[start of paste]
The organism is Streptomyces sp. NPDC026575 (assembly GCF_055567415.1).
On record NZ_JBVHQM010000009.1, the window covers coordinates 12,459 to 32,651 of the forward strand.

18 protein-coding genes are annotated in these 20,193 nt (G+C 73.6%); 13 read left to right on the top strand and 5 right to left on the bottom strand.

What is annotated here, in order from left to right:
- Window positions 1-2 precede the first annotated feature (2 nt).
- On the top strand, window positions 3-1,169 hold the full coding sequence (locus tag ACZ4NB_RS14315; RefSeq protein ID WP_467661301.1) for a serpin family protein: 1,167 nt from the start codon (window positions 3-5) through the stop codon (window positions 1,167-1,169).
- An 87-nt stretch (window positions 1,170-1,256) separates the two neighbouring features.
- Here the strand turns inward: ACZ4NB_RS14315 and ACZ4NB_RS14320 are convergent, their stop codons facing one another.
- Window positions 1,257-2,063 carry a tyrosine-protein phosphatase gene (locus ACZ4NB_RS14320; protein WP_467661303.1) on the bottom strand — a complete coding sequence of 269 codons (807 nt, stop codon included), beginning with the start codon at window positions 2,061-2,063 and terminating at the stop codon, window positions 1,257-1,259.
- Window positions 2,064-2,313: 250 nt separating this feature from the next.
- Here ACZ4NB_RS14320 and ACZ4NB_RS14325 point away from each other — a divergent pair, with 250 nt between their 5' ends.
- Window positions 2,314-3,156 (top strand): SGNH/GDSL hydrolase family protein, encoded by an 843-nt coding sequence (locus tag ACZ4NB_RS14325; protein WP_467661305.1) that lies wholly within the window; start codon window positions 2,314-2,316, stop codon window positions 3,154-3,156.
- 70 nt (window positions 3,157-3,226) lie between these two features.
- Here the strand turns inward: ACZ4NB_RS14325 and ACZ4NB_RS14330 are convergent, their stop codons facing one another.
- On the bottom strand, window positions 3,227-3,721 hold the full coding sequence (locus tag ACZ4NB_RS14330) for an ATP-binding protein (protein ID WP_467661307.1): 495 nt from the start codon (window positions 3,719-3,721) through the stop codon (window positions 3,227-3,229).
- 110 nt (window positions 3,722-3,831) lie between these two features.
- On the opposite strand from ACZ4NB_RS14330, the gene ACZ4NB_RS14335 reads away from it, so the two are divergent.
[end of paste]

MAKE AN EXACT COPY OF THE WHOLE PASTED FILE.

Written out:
The organism is Streptomyces sp. NPDC026575 (assembly GCF_055567415.1).
On record NZ_JBVHQM010000009.1, the window covers coordinates 12,459 to 32,651 of the forward strand.

18 protein-coding genes are annotated in these 20,193 nt (G+C 73.6%); 13 read left to right on the top strand and 5 right to left on the bottom strand.

What is annotated here, in order from left to right:
- Window positions 1-2 precede the first annotated feature (2 nt).
- On the top strand, window positions 3-1,169 hold the full coding sequence (locus tag ACZ4NB_RS14315; RefSeq protein ID WP_467661301.1) for a serpin family protein: 1,167 nt from the start codon (window positions 3-5) through the stop codon (window positions 1,167-1,169).
- An 87-nt stretch (window positions 1,170-1,256) separates the two neighbouring features.
- Here the strand turns inward: ACZ4NB_RS14315 and ACZ4NB_RS14320 are convergent, their stop codons facing one another.
- Window positions 1,257-2,063 carry a tyrosine-protein phosphatase gene (locus ACZ4NB_RS14320; protein WP_467661303.1) on the bottom strand — a complete coding sequence of 269 codons (807 nt, stop codon included), beginning with the start codon at window positions 2,061-2,063 and terminating at the stop codon, window positions 1,257-1,259.
- Window positions 2,064-2,313: 250 nt separating this feature from the next.
- Here ACZ4NB_RS14320 and ACZ4NB_RS14325 point away from each other — a divergent pair, with 250 nt between their 5' ends.
- Window positions 2,314-3,156 (top strand): SGNH/GDSL hydrolase family protein, encoded by an 843-nt coding sequence (locus tag ACZ4NB_RS14325; protein WP_467661305.1) that lies wholly within the window; start codon window positions 2,314-2,316, stop codon window positions 3,154-3,156.
- 70 nt (window positions 3,157-3,226) lie between these two features.
- Here the strand turns inward: ACZ4NB_RS14325 and ACZ4NB_RS14330 are convergent, their stop codons facing one another.
- On the bottom strand, window positions 3,227-3,721 hold the full coding sequence (locus tag ACZ4NB_RS14330) for an ATP-binding protein (protein ID WP_467661307.1): 495 nt from the start codon (window positions 3,719-3,721) through the stop codon (window positions 3,227-3,229).
- 110 nt (window positions 3,722-3,831) lie between these two features.
- On the opposite strand from ACZ4NB_RS14330, the gene ACZ4NB_RS14335 reads away from it, so the two are divergent.